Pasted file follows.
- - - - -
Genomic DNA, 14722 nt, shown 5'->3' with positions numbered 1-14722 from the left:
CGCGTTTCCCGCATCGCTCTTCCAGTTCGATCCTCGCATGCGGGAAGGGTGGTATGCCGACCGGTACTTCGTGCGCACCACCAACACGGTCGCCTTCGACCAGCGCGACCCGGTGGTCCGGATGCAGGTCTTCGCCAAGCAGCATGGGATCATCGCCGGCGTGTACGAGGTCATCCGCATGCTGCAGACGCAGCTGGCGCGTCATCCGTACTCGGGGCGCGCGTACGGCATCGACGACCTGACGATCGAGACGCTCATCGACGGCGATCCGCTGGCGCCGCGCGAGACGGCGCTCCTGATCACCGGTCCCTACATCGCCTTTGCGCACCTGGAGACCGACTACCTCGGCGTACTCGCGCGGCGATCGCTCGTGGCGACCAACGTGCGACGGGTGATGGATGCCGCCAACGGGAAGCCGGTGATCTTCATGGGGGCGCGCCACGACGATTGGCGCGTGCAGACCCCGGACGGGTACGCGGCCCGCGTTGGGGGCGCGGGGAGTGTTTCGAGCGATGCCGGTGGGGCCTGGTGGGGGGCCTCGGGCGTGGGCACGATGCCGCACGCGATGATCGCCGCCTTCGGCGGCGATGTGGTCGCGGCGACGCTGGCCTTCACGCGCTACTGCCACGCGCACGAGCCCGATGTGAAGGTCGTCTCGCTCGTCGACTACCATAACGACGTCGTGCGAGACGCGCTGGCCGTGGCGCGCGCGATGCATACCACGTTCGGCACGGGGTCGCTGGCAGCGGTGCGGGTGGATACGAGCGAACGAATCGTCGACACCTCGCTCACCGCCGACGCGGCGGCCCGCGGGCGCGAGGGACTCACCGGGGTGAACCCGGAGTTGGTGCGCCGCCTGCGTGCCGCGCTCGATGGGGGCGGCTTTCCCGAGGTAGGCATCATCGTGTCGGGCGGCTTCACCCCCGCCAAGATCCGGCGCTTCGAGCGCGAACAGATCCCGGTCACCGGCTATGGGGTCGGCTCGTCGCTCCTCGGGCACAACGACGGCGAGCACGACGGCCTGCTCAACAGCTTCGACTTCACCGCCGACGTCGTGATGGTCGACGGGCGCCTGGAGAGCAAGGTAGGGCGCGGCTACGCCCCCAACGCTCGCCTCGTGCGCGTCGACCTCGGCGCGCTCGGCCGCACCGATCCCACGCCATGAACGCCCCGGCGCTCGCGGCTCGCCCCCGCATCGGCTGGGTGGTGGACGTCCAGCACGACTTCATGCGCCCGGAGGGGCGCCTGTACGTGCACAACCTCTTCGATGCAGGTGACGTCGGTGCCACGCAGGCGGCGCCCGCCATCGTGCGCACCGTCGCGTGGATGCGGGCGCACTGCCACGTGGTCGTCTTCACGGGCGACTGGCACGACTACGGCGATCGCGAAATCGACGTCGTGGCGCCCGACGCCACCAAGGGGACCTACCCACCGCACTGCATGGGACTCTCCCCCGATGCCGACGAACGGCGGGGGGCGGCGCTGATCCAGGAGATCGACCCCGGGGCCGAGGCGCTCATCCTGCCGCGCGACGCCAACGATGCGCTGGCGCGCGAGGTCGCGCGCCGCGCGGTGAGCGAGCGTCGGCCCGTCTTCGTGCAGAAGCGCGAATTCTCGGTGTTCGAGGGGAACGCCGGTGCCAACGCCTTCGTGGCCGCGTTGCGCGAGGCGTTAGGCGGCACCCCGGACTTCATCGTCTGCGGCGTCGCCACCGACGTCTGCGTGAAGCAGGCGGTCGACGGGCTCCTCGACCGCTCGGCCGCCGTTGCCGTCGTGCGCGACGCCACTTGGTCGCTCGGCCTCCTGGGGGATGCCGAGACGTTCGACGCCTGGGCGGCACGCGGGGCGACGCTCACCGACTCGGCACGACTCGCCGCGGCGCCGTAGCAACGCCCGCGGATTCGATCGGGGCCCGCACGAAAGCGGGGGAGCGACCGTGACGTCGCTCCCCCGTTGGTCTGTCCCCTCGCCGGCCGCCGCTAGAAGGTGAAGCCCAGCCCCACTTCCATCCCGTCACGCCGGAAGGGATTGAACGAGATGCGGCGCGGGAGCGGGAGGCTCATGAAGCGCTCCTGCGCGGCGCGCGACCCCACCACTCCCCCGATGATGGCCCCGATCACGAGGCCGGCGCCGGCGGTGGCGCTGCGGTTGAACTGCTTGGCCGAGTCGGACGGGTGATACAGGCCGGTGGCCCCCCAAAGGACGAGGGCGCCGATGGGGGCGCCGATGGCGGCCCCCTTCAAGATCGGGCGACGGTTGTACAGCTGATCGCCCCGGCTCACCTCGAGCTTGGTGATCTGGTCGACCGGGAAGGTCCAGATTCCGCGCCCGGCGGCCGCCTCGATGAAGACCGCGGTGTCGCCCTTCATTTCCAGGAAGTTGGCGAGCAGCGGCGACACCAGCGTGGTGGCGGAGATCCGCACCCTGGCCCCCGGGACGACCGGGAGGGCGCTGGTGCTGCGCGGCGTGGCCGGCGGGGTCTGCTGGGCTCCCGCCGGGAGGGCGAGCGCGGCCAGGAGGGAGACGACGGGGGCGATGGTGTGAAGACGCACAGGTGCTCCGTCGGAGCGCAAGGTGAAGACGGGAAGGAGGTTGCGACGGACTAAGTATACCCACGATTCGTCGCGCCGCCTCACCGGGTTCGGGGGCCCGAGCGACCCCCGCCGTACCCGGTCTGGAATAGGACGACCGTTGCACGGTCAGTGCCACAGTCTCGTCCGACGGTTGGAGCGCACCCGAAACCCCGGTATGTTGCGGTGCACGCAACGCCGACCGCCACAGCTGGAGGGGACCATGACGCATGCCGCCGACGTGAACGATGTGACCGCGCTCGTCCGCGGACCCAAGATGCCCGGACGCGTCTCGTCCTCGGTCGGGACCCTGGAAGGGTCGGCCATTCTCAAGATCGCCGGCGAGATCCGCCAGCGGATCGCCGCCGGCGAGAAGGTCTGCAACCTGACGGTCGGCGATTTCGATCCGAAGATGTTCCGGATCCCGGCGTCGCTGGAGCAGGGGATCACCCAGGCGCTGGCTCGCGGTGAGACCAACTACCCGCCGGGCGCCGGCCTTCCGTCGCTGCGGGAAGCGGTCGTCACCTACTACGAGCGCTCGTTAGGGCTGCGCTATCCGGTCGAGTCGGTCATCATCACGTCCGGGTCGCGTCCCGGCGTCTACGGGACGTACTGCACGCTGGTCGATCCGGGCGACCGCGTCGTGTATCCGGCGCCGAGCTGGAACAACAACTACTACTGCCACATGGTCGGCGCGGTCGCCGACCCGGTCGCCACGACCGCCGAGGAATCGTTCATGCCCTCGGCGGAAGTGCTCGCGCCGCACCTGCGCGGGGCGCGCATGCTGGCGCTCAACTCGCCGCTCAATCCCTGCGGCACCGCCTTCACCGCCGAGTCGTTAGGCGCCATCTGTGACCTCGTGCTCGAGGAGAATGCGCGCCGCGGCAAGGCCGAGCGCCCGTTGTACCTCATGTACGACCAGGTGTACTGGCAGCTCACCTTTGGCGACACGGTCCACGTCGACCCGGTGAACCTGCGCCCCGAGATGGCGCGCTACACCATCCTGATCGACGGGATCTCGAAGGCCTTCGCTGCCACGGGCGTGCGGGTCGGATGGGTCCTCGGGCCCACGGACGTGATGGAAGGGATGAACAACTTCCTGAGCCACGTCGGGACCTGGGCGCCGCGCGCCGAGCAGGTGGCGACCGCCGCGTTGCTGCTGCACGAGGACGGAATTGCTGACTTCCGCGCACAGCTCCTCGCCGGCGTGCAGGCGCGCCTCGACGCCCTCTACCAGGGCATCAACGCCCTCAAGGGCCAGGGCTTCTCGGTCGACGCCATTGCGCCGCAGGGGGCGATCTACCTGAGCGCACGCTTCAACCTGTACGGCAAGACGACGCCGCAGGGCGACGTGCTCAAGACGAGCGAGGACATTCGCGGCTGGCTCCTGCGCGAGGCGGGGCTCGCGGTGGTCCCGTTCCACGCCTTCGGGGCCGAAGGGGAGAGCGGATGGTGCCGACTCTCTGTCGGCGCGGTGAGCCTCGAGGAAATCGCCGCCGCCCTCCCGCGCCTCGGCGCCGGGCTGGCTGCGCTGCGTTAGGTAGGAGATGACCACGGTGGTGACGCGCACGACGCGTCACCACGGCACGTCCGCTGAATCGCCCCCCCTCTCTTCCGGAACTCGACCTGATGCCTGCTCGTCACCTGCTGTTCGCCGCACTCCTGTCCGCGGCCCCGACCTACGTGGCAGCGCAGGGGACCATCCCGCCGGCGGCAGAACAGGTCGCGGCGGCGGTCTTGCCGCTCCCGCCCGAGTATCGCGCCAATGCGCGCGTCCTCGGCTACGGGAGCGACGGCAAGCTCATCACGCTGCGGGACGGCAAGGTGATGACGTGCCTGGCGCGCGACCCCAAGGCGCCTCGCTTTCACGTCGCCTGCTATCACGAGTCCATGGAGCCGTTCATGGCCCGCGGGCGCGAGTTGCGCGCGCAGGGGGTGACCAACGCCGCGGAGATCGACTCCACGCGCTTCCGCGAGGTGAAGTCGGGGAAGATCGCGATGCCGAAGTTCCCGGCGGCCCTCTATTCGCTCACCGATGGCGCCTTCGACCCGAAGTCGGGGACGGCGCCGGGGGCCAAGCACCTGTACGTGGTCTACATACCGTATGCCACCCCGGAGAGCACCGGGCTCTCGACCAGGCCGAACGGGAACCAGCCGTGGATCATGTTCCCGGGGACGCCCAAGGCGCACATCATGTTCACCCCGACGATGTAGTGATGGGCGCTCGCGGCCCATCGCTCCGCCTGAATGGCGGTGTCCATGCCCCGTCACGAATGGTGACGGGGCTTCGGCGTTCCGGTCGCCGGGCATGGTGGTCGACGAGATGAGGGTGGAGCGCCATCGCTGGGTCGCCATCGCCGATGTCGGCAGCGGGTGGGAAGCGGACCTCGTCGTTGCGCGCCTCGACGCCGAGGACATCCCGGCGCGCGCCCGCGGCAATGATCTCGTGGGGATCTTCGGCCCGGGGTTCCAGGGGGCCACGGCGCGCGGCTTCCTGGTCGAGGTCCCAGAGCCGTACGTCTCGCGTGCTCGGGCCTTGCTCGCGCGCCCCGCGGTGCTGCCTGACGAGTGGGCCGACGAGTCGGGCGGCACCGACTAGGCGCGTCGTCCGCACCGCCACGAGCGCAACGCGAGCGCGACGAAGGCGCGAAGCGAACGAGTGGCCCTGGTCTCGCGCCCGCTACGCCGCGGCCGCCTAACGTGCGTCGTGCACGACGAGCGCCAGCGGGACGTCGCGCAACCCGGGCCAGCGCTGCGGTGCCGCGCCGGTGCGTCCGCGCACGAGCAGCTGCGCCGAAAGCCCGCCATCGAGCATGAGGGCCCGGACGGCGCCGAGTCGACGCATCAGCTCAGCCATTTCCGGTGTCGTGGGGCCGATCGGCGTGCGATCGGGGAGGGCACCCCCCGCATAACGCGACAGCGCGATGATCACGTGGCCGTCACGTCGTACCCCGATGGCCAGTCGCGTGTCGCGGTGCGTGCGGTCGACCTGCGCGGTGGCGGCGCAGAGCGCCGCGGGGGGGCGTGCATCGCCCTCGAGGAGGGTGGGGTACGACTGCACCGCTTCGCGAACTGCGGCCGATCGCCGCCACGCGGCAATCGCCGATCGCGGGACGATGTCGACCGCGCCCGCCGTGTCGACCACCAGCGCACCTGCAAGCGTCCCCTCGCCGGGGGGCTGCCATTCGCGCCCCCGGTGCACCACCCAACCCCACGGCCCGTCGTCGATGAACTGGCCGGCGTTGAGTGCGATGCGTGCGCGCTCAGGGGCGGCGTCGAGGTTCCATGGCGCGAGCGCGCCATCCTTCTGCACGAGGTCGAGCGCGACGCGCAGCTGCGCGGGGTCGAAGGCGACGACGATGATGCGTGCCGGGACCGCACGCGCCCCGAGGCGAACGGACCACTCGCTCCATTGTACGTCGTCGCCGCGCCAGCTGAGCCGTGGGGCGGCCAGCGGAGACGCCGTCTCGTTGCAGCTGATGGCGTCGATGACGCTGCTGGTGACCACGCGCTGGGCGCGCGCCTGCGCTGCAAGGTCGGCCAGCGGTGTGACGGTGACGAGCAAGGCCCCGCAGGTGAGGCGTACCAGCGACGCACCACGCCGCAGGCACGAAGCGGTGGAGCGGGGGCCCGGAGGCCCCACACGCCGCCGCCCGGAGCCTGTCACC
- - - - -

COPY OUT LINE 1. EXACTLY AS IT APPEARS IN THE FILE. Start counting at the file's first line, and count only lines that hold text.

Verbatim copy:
Genomic DNA, 14722 nt, shown 5'->3' with positions numbered 1-14722 from the left: